By Chuck Strouse
By Scott Fishman
By Terrence McCoy
By Ryan Yousefi
By Ciara LaVelle, Kat Bein, Carolina Del Busto, and Liz Tracy
By Pepe Billete
By Ryan Yousefi
By Kyle Swenson
Geeky yet informative business weekly Miami Today recently bestowed its Bronze Award for "visionary leadership" to Eduardo Padrón, president of Miami Dade College. Padrón has also received further recognition, in the form of an investigation by the Florida Department of Education's Office of the Inspector General (OIG).
The investigation was prompted by a whistleblower complaint filed in July 2003 by Adis Vila, MDC's former vice president for external affairs. She levied fifteen allegations of improper, and in some cases criminal, conduct by Padrón, college trustees, and other administrators. The most serious charge was that Padrón, private lawyer Rene Murai, and two MDC trustees were involved in a scheme to buy the Freedom Towerfor an "inflated" price. In exchange, the sellers (the family of the late Jorge Mas Canosa) would make a two-million-dollar "donation" to the college's nonprofit foundation. According to some legal experts, such a scheme could have constituted fraud, official misconduct, bribery, and extortion, had the deal been consummated.
But get this: The OIG deemed this charge "unsubstantiated." Since the college eventually decided not to acquire the historic building, the report determined MDC did not use improper procedures in the Freedom Tower acquisition process. In addition, "since no purchase took place we cannot speculate if state funds were to be utilized."
Vila says the OIG report was "biased" in favor of Padrón and wonders what became of the twelve allegations the inspector general did not investigate. "All they say [in the report] is that they're not going to look into them," she complains.
Oddly enough, the OIG did aver another of Vila's charges -- that Padrón improperly transferred $9.5 million from the college's Community Endowment Fund to the MDC Foundation in early 2003. (His stated reason for that, according to college records, was to get a matching grant of state funds from the Florida legislature, which raises questions about the OIG's aforementioned insistence that it could not speculate about Padrón's intention to use state funds for the purchase.) The OIG said Padrón violated a state administrative rule when he transferred the $9.5 million. It concluded that MDC "may not be utilizing best business practices," and suggested the college could benefit from an "internal audit."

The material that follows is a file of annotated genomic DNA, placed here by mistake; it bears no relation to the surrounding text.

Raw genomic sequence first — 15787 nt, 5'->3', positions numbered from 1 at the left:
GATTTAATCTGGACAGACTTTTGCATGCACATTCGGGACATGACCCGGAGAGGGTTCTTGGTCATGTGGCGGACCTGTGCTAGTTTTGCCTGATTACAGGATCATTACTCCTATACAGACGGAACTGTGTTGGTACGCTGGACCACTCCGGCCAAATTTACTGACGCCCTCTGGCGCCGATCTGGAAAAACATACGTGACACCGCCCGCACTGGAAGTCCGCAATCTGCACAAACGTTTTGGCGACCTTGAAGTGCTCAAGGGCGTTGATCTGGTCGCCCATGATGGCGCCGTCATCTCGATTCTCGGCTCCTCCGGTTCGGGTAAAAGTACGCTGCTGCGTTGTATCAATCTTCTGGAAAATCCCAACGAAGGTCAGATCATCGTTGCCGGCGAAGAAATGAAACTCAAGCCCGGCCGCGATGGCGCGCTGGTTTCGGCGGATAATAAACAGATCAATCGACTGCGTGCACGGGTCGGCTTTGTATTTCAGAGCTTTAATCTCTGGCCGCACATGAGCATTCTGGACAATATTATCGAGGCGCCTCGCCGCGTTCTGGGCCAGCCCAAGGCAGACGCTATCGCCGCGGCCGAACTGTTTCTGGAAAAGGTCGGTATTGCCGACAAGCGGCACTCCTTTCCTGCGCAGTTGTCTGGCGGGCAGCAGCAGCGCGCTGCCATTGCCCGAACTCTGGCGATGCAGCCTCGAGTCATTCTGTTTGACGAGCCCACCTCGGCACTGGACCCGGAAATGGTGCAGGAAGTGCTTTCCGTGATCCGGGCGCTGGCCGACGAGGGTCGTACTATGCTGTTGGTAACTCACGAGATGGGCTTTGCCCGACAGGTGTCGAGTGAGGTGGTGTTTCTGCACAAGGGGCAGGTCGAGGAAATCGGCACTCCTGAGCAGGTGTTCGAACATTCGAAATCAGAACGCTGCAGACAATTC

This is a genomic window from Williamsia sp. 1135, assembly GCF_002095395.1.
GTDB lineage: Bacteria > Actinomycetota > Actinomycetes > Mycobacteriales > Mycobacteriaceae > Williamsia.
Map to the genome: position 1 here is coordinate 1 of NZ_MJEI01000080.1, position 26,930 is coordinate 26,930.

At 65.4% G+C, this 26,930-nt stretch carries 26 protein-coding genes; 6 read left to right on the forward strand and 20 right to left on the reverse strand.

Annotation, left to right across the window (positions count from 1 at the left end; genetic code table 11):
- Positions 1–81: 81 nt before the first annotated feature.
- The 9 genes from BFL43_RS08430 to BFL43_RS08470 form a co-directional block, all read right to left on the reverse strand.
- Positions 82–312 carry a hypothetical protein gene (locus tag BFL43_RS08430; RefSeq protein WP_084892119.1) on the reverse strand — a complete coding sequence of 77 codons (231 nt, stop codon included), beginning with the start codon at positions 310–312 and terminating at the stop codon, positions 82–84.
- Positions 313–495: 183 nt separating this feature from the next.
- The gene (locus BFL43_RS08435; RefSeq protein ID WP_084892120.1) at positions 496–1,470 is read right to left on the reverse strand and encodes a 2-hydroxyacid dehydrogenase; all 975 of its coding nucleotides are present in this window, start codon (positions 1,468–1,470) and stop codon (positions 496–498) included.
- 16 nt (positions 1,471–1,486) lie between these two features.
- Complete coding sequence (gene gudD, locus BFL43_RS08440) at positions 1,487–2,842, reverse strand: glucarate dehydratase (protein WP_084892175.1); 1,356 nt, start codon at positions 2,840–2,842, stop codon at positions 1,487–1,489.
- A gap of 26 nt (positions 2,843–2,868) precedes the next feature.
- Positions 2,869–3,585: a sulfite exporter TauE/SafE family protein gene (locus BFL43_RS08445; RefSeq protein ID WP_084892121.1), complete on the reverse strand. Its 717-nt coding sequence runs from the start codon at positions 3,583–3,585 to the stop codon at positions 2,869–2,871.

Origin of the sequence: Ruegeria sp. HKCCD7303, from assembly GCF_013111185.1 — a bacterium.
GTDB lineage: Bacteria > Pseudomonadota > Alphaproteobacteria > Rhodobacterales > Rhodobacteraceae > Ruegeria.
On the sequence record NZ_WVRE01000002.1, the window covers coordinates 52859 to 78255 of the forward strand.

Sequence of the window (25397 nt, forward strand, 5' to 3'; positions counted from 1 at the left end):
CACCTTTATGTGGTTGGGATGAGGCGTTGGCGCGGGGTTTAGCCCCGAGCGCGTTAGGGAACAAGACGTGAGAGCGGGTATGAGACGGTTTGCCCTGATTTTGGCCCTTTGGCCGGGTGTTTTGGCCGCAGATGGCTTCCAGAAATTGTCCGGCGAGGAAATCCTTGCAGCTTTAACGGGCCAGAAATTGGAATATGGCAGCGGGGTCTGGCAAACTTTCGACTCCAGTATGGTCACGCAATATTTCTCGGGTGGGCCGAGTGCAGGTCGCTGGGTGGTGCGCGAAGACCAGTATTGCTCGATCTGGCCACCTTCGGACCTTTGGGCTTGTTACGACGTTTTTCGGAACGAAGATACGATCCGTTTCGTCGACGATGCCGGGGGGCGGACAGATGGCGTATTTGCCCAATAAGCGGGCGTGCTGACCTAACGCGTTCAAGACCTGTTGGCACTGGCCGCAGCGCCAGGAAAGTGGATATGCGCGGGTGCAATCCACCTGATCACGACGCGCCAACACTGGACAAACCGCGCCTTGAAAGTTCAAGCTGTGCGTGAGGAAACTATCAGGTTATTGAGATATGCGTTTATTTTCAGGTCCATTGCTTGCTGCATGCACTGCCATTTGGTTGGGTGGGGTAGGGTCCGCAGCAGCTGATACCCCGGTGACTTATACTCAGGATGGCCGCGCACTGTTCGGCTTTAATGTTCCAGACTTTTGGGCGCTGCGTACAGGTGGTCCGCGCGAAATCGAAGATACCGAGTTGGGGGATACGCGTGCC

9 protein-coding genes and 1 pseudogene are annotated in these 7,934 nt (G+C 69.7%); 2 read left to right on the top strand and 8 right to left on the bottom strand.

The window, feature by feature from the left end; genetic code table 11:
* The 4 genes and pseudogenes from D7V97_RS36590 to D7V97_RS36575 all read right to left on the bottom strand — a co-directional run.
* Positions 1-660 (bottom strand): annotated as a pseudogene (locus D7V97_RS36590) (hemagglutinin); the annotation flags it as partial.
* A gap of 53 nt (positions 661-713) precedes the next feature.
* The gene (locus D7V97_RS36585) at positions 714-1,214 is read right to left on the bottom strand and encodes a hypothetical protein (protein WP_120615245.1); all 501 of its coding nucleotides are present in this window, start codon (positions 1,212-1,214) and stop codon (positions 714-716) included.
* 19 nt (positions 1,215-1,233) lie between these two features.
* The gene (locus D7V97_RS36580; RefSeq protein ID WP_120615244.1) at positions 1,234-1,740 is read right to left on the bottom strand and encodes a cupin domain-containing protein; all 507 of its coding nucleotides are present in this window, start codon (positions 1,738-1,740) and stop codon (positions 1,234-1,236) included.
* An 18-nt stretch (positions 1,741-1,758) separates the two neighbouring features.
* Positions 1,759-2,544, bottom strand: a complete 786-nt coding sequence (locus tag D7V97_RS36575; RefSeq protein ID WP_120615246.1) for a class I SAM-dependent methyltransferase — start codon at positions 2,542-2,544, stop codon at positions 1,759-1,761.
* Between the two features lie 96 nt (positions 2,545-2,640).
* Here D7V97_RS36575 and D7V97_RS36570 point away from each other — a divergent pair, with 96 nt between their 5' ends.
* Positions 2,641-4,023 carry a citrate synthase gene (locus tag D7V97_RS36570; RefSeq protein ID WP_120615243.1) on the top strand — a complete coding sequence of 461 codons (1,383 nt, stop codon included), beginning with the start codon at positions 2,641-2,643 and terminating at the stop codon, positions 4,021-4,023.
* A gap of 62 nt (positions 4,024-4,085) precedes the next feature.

A request for comment from Padrón was answered by college assistant attorney Francine Steelman, who said MDC is preparing a formal response to the OIG report.
Sara Kim was so enamored of her Boston terrier, Bella, that she created an entire Website, www.zookiedoo.com, in honor of the black-and-white puppy. On April 17 Kim and boyfriend Elliot Silver walked Bella east on Lincoln Road to the beach. At the end of the serpentine brick path between the Ritz-Carlton and the Decoplage, Bella played in the sand around one of the palm trees bordering the walkway and the beach. Thirty minutes later, Bella convulsed and collapsed.
Silver, an attorney and real estate agent who lives in Surfside, rushed the puppy to the Pet House Clinic on Collins Avenue, but Bella was already dead. Dr. Oscar Paez-Castro performed a necropsy and found sand, grass, and an unidentified gelatinous substance in Bella's stomach. Her blood contained high levels of phosphorus -- a key ingredient in most fertilizers.
"I think the dog died from the fertilizer, and I think the city needs to fence off those trees," says Silver.
The property where the palms are planted is owned by the City of Miami Beach. The city's risk manager, Cliff Leonard, told The Bitch the puppy couldn't have been poisoned by the ground around the trees because the city uses a nontoxic fertilizer called Horta-Sorb. Leonard was unhappy to hear that, according to The Bitch's research, Horta-Sorb isn't a fertilizer -- it is a gel polymer intended to absorb water and fertilizer. Leonard eventually informed The Bitch the trees are fertilized with Agriform, a high-concentration, slow-release fertilizer tablet that contains nitrogen, potash, and phosphorus.
The sudden appearance on Monday of concrete dividers around each tree is "purely coincidental," according to city spokeswoman Nanette Rodriguez.
As our nation cycles through various primary-colored terror level alerts, rest assured that U.S. Attorney General John Ashcroft and Homeland Security Secretary Thomas Ridge are doing their utmost to prevent you from having, if not a yellow, orange, or red day, at least a green one. Earlier this month, U.S. Customs and Border Protection agents, with local assistance from the Hialeah Police Department, paid a visit to Headquarters Tobacco & Gift Shop in the "City of Progress" and confiscated the store's entire inventory of glass pipes.
Owner Paul Cecil estimates the federales pinched $40,000 in glass bongs, crystal pipes, and other alleged drug paraphernalia from his shop, which is located near Hialeah's Westland Mall. It is no secret the federal government is cracking down on head shops and their suppliers. In 2003 the U.S. Drug Enforcement Administration launched operations "Headhunter" and "Pipe Dreams," which resulted in the indictments of 50 individuals, including comedian Tommy Chong. In late 2003 he was convicted and sentenced to nine months in prison on federal drug charges for distributing thousands of bongs and marijuana pipes across state lines via the Internet.